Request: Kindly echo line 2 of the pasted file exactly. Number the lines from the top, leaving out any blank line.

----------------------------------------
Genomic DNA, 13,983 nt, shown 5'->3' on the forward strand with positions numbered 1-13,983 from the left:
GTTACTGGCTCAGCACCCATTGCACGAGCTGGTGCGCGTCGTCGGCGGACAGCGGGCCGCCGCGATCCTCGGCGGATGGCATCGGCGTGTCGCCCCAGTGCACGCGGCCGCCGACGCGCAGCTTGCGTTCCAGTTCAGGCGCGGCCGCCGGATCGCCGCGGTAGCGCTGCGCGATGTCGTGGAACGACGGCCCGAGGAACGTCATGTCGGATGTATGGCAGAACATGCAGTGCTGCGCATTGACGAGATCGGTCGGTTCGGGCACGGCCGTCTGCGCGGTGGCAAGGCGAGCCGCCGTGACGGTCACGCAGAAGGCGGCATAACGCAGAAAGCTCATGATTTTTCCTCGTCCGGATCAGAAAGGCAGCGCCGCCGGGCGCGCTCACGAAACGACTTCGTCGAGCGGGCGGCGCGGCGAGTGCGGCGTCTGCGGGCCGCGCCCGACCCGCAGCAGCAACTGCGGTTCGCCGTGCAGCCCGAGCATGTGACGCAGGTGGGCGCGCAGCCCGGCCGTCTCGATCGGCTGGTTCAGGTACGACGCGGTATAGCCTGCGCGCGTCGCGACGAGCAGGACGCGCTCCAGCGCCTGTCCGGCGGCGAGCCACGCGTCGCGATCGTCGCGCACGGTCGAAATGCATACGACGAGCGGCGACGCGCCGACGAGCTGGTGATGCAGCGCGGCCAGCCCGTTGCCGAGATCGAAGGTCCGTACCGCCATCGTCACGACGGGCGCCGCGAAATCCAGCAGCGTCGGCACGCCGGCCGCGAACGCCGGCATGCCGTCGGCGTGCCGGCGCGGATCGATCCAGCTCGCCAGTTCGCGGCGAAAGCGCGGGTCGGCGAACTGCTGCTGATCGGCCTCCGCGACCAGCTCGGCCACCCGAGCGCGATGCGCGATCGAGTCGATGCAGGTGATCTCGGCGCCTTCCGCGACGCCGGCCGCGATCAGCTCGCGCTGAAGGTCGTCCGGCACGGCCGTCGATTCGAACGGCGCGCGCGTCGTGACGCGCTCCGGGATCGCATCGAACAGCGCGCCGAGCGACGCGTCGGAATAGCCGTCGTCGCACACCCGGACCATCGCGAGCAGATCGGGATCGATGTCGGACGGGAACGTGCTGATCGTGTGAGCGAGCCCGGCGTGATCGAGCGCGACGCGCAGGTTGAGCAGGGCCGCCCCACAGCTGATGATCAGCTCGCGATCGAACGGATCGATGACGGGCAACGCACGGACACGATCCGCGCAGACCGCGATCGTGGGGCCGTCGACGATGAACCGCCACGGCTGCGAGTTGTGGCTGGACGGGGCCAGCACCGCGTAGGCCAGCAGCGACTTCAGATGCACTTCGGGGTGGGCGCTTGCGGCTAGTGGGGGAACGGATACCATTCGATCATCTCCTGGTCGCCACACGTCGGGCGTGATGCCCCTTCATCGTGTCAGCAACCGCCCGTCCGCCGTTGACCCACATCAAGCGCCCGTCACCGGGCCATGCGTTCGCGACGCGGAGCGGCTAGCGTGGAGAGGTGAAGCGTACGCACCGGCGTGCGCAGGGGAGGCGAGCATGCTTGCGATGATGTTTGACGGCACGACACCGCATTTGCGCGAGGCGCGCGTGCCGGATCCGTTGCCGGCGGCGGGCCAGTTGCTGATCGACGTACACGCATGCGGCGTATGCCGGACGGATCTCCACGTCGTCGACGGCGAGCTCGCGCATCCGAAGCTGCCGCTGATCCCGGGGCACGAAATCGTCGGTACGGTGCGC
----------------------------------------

GTTACTGGCTCAGCACCCATTGCACGAGCTGGTGCGCGTCGTCGGCGGACAGCGGGCCGCCGCGATCCTCGGCGGATGGCATCGGCGTGTCGCCCCAGTGCACGCGGCCGCCGACGCGCAGCTTGCGTTCCAGTTCAGGCGCGGCCGCCGGATCGCCGCGGTAGCGCTGCGCGATGTCGTGGAACGACGGCCCGAGGAACGTCATGTCGGATGTATGGCAGAACATGCAGTGCTGCGCATTGACGAGATCGGTCGGTTCGGGCACGGCCGTCTGCGCGGTGGCAAGGCGAGCCGCCGTGACGGTCACGCAGAAGGCGGCATAACGCAGAAAGCTCATGATTTTTCCTCGTCCGGATCAGAAAGGCAGCGCCGCCGGGCGCGCTCACGAAACGACTTCGTCGAGCGGGCGGCGCGGCGAGTGCGGCGTCTGCGGGCCGCGCCCGACCCGCAGCAGCAACTGCGGTTCGCCGTGCAGCCCGAGCATGTGACGCAGGTGGGCGCGCAGCCCGGCCGTCTCGATCGGCTGGTTCAGGTACGACGCGGTATAGCCTGCGCGCGTCGCGACGAGCAGGACGCGCTCCAGCGCCTGTCCGGCGGCGAGCCACGCGTCGCGATCGTCGCGCACGGTCGAAATGCATACGACGAGCGGCGACGCGCCGACGAGCTGGTGATGCAGCGCGGCCAGCCCGTTGCCGAGATCGAAGGTCCGTACCGCCATCGTCACGACGGGCGCCGCGAAATCCAGCAGCGTCGGCACGCCGGCCGCGAACGCCGGCATGCCGTCGGCGTGCCGGCGCGGATCGATCCAGCTCGCCAGTTCGCGGCGAAAGCGCGGGTCGGCGAACTGCTGCTGATCGGCCTCCGCGACCAGCTCGGCCACCCGAGCGCGATGCGCGATCGAGTCGATGCAGGTGATCTCGGCGCCTTCCGCGACGCCGGCCGCGATCAGCTCGCGCTGAAGGTCGTCCGGCACGGCCGTCGATTCGAACGGCGCGCGCGTCGTGACGCGCTCCGGGATCGCATCGAACAGCGCGCCGAGCGACGCGTCGGAATAGCCGTCGTCGCACACCCGGACCATCGCGAGCAGATCGGGATCGATGTCGGACGGGAACGTGCTGATCGTGTGAGCGAGCCCGGCGTGATCGAGCGCGACGCGCAGGTTGAGCAGGGCCGCCCCACAGCTGATGATCAGCTCGCGATCGAACGGATCGATGACGGGCAACGCACGGACACGATCCGCGCAGACCGCGATCGTGGGGCCGTCGACGATGAACCGCCACGGCTGCGAGTTGTGGCTGGACGGGGCCAGCACCGCGTAGGCCAGCAGCGACTTCAGATGCACTTCGGGGTGGGCGCTTGCGGCTAGTGGGGGAACGGATACCATTCGATCATCTCCTGGTCGCCACACGTCGGGCGTGATGCCCCTTCATCGTGTCAGCAACCGCCCGTCCGCCGTTGACCCACATCAAGCGCCCGTCACCGGGCCATGCGTTCGCGACGCGGAGCGGCTAGCGTGGAGAGGTGAAGCGTACGCACCGGCGTGCGCAGGGGAGGCGAGCATGCTTGCGATGATGTTTGACGGCACGACACCGCATTTGCGCGAGGCGCGCGTGCCGGATCCGTTGCCGGCGGCGGGCCAGTTGCTGATCGACGTACACGCATGCGGCGTATGCCGGACGGATCTCCACGTCGTCGACGGCGAGCTCGCGCATCCGAAGCTGCCGCTGATCCCGGGGCACGAAATCGTCGGTACGGTGCGC